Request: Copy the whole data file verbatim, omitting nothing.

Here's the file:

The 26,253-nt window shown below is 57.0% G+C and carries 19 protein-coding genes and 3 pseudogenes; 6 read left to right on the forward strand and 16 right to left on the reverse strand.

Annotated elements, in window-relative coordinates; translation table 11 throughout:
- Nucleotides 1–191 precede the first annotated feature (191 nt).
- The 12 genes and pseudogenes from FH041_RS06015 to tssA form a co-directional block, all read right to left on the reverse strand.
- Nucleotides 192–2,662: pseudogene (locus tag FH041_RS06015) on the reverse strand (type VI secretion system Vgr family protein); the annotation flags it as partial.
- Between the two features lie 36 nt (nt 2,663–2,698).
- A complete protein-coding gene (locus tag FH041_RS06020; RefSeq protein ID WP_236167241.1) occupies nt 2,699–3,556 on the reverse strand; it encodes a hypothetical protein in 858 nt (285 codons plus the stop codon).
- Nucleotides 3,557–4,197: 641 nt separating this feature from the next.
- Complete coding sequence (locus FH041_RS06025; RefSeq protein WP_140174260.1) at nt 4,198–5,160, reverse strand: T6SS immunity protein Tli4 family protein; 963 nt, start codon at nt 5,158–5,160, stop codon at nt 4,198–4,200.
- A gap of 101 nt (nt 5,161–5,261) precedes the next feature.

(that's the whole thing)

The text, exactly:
The 26,253-nt window shown below is 57.0% G+C and carries 19 protein-coding genes and 3 pseudogenes; 6 read left to right on the forward strand and 16 right to left on the reverse strand.

Annotated elements, in window-relative coordinates; translation table 11 throughout:
- Nucleotides 1–191 precede the first annotated feature (191 nt).
- The 12 genes and pseudogenes from FH041_RS06015 to tssA form a co-directional block, all read right to left on the reverse strand.
- Nucleotides 192–2,662: pseudogene (locus tag FH041_RS06015) on the reverse strand (type VI secretion system Vgr family protein); the annotation flags it as partial.
- Between the two features lie 36 nt (nt 2,663–2,698).
- A complete protein-coding gene (locus tag FH041_RS06020; RefSeq protein ID WP_236167241.1) occupies nt 2,699–3,556 on the reverse strand; it encodes a hypothetical protein in 858 nt (285 codons plus the stop codon).
- Nucleotides 3,557–4,197: 641 nt separating this feature from the next.
- Complete coding sequence (locus FH041_RS06025; RefSeq protein WP_140174260.1) at nt 4,198–5,160, reverse strand: T6SS immunity protein Tli4 family protein; 963 nt, start codon at nt 5,158–5,160, stop codon at nt 4,198–4,200.
- A gap of 101 nt (nt 5,161–5,261) precedes the next feature.